Name: David James Lacey Gaston


Birth Date: 1883 Where: South Australia
Died: 3 May, 1917 Where: Bullecourt, France
Place of Enlistment: Blackboy Hill Age: 32
Serial Number: 1709 Battalion: 28th
Rank on Enlistment: Private Rank on Discharge/Death: Lance Corporal

Awards: 1914 - 15 Star, British War Medal 1914 - 1920, Victory Medal,


Photograph Gaston

Service Details:



25 February

1915                      Blackboy Hill Training camp

9 June

1915                      Embarked from Fremantle


1915                      Embarked Egypt

10 Sept. – 12 Dec.

1915                      Gallipoli

21 March

1916                      France

6/7 June

1916                      Trench Raid

29 July – 27 Aug.

1916                      Pozieres (Sausage Valley)

4 August

1916                      Pozieres

6 September

1916                      Belgium


1916                      Ypres and Dernacourt

3 November

1916                      Battle of Ancres Heights & Fricourt


1917                      Warlencourt


1917                      Attack on Malt Trench

29 March

1917                      Appointed L/Corporal

3 May

1917                      Killed, Battle of Bullecourt (Hindenburg Line)





Biographical Details:

David James Lacey Gaston was born in Gawler, South Australia, in 1884, to parents George Gaston and Ann Lawson. He had two brothers and three sisters. His family arrived in Fremantle, via ship, in June 1901 and settled in Kalgoorlie where David was employed as a sleeper cutter.
David Enlisted with the 2nd Reinforcement of the 28th Battalion on 14th June 1915.  He had a younger brother, Sidney, who enlisted in the 1st Battalion, Wellington Regiment and who was awarded the Distinguished Conduct Medal.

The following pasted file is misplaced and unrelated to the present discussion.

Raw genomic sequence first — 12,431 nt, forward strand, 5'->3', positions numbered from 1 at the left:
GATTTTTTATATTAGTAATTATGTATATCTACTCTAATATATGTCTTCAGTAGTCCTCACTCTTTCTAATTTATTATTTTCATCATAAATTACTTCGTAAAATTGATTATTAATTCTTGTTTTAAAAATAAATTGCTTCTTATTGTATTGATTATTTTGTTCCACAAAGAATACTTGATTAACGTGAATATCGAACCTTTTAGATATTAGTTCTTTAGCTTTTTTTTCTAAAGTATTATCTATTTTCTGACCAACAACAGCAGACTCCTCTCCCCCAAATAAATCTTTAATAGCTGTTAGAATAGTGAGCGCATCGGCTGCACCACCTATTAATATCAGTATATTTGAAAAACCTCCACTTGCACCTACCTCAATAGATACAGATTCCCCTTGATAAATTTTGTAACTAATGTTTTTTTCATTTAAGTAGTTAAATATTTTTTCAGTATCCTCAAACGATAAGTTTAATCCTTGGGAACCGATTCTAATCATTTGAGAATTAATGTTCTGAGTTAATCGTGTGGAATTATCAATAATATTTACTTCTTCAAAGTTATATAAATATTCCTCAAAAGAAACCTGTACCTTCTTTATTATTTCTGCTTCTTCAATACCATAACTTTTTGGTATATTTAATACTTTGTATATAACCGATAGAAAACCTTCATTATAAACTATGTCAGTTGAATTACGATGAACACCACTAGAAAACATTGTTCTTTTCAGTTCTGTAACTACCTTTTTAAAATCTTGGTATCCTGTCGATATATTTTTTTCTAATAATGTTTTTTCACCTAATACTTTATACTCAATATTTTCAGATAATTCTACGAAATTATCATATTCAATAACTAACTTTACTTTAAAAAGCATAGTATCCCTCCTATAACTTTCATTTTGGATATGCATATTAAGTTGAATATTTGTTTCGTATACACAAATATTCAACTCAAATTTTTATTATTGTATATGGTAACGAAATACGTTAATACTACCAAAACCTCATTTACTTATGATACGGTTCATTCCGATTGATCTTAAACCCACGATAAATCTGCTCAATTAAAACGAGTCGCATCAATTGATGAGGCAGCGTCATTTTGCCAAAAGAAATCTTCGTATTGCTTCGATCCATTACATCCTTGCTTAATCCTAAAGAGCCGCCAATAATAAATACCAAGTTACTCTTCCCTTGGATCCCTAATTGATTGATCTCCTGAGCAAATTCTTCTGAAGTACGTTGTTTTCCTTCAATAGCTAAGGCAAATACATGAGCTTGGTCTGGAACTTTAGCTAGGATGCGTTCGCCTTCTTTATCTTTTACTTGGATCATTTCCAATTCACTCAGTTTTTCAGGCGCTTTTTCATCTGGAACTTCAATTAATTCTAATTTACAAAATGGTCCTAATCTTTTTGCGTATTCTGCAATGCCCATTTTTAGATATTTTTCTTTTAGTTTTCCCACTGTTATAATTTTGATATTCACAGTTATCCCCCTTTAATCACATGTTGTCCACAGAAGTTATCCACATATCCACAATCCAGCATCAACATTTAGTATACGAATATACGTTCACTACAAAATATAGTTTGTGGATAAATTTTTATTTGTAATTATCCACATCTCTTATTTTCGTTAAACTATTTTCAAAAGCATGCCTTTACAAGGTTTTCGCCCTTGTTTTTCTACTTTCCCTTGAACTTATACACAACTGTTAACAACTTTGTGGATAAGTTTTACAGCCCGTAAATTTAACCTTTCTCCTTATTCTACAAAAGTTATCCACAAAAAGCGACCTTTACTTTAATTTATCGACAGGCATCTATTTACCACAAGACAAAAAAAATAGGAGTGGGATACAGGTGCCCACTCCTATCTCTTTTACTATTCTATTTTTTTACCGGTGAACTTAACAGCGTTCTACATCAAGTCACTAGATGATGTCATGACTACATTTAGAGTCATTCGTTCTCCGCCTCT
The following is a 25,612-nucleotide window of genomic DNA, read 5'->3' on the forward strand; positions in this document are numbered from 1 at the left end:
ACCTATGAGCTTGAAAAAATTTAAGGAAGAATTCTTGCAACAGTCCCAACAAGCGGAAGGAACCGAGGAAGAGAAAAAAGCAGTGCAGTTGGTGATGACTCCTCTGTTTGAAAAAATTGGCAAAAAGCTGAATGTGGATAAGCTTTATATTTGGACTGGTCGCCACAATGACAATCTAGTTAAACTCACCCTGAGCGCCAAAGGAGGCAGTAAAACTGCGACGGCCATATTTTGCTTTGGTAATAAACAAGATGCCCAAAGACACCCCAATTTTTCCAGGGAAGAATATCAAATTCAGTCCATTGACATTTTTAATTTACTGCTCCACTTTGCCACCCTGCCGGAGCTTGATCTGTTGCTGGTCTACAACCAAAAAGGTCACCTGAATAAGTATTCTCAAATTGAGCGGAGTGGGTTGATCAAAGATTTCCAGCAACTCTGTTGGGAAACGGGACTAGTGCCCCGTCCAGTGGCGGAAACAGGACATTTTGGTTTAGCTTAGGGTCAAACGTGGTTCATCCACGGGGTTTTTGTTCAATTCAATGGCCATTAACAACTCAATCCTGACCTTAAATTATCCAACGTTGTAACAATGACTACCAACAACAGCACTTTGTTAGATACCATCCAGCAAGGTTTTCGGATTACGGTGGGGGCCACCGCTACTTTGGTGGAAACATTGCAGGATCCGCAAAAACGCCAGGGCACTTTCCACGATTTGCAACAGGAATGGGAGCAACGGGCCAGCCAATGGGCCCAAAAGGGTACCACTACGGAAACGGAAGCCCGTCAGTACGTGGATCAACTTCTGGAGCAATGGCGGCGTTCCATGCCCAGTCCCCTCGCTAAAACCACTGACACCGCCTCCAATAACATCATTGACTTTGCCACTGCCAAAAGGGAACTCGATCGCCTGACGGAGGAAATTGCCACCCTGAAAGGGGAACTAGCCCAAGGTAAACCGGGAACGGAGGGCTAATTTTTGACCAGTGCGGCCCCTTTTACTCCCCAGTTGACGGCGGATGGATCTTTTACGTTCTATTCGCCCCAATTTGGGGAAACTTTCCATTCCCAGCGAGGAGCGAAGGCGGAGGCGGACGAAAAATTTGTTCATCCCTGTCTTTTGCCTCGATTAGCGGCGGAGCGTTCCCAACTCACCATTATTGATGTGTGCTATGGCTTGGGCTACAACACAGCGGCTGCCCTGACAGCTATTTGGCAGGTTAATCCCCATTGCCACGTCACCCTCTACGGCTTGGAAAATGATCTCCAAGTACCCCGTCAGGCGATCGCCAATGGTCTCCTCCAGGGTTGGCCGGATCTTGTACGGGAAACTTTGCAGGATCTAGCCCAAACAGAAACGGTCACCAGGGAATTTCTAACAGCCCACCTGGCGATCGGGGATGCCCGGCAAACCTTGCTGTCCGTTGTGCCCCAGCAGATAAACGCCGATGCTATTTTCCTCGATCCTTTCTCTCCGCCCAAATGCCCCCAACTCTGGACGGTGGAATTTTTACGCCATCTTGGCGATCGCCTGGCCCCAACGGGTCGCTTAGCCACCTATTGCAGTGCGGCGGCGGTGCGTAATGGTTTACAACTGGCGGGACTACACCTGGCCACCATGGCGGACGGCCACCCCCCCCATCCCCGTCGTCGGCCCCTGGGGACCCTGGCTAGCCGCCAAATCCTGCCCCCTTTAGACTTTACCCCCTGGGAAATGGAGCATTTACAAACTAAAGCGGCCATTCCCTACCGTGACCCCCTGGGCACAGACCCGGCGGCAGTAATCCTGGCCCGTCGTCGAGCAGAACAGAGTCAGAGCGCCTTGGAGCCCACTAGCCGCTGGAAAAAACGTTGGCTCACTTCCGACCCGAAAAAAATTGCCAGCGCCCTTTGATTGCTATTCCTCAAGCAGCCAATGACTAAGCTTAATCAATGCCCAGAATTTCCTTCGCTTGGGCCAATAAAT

After training at Blackboy Hill Training Camp and Egypt, David was taken on strength at Gallipoli in October 1915. For the June 1916 Trench Raid David was designated as a Spare Man. David is No. 9 in the Black ANZACs’ group photograph.
Soon after returning from special leave in London David was charged with being Absent Without Leave, found guilty and given 48 hrs Field Punishment.
In August, David was wounded in the right arm at Bonneville and was transferred to England for treatment.  He rejoined his Battalion in November.
In March 1917 David was promoted L/Corporal. Two months later he took part in action at Malt Trench and Lagnicourt.  He was killed at Bullecourt in May 1917 and was buried the next day.  Unfortunately the site was not recorded.  David’s name appears on a wall at the Australian National Memorial, Villers-Bretonneux, France.
David was not married and his father, as Next Of Kin, received a pension. He died in 1920 and David’s mother was presented with David’s service medals and the Memorial Scroll and Plaque. She also received his surviving effects: Photos, addressed envelope, testament, brush, pr. Mittens, Arabic book, Scissors.